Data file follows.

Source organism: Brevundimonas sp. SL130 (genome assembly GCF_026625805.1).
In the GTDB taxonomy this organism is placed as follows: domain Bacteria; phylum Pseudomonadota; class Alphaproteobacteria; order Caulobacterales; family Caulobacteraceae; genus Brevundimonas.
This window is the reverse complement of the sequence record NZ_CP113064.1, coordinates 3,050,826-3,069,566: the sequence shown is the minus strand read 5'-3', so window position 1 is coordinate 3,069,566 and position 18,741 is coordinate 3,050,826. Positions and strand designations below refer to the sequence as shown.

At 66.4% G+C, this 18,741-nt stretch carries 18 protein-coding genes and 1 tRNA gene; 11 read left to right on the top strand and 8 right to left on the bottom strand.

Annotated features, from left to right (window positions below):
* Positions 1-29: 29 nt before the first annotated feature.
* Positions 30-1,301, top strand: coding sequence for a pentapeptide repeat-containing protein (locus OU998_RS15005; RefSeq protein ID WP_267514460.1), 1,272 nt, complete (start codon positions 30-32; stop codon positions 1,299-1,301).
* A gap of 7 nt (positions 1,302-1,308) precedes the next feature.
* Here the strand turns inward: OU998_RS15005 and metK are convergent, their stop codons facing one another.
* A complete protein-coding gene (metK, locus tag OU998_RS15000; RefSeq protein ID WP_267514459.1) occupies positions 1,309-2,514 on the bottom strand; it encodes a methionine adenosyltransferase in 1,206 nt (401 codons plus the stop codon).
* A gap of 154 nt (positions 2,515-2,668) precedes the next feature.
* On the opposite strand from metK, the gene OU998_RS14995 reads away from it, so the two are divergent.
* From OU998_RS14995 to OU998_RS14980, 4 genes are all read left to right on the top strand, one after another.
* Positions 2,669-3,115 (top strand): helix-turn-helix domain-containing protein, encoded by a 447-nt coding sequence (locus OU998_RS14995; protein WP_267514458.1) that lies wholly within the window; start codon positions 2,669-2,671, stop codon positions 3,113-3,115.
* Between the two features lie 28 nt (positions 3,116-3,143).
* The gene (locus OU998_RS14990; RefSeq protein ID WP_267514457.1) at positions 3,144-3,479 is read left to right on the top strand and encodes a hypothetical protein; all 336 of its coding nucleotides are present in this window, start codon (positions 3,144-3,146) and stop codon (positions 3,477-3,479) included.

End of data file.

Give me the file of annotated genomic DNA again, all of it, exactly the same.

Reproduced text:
Source organism: Brevundimonas sp. SL130 (genome assembly GCF_026625805.1).
In the GTDB taxonomy this organism is placed as follows: domain Bacteria; phylum Pseudomonadota; class Alphaproteobacteria; order Caulobacterales; family Caulobacteraceae; genus Brevundimonas.
This window is the reverse complement of the sequence record NZ_CP113064.1, coordinates 3,050,826-3,069,566: the sequence shown is the minus strand read 5'-3', so window position 1 is coordinate 3,069,566 and position 18,741 is coordinate 3,050,826. Positions and strand designations below refer to the sequence as shown.

At 66.4% G+C, this 18,741-nt stretch carries 18 protein-coding genes and 1 tRNA gene; 11 read left to right on the top strand and 8 right to left on the bottom strand.

Annotated features, from left to right (window positions below):
* Positions 1-29: 29 nt before the first annotated feature.
* Positions 30-1,301, top strand: coding sequence for a pentapeptide repeat-containing protein (locus OU998_RS15005; RefSeq protein ID WP_267514460.1), 1,272 nt, complete (start codon positions 30-32; stop codon positions 1,299-1,301).
* A gap of 7 nt (positions 1,302-1,308) precedes the next feature.
* Here the strand turns inward: OU998_RS15005 and metK are convergent, their stop codons facing one another.
* A complete protein-coding gene (metK, locus tag OU998_RS15000; RefSeq protein ID WP_267514459.1) occupies positions 1,309-2,514 on the bottom strand; it encodes a methionine adenosyltransferase in 1,206 nt (401 codons plus the stop codon).
* A gap of 154 nt (positions 2,515-2,668) precedes the next feature.
* On the opposite strand from metK, the gene OU998_RS14995 reads away from it, so the two are divergent.
* From OU998_RS14995 to OU998_RS14980, 4 genes are all read left to right on the top strand, one after another.
* Positions 2,669-3,115 (top strand): helix-turn-helix domain-containing protein, encoded by a 447-nt coding sequence (locus OU998_RS14995; protein WP_267514458.1) that lies wholly within the window; start codon positions 2,669-2,671, stop codon positions 3,113-3,115.
* Between the two features lie 28 nt (positions 3,116-3,143).
* The gene (locus OU998_RS14990; RefSeq protein ID WP_267514457.1) at positions 3,144-3,479 is read left to right on the top strand and encodes a hypothetical protein; all 336 of its coding nucleotides are present in this window, start codon (positions 3,144-3,146) and stop codon (positions 3,477-3,479) included.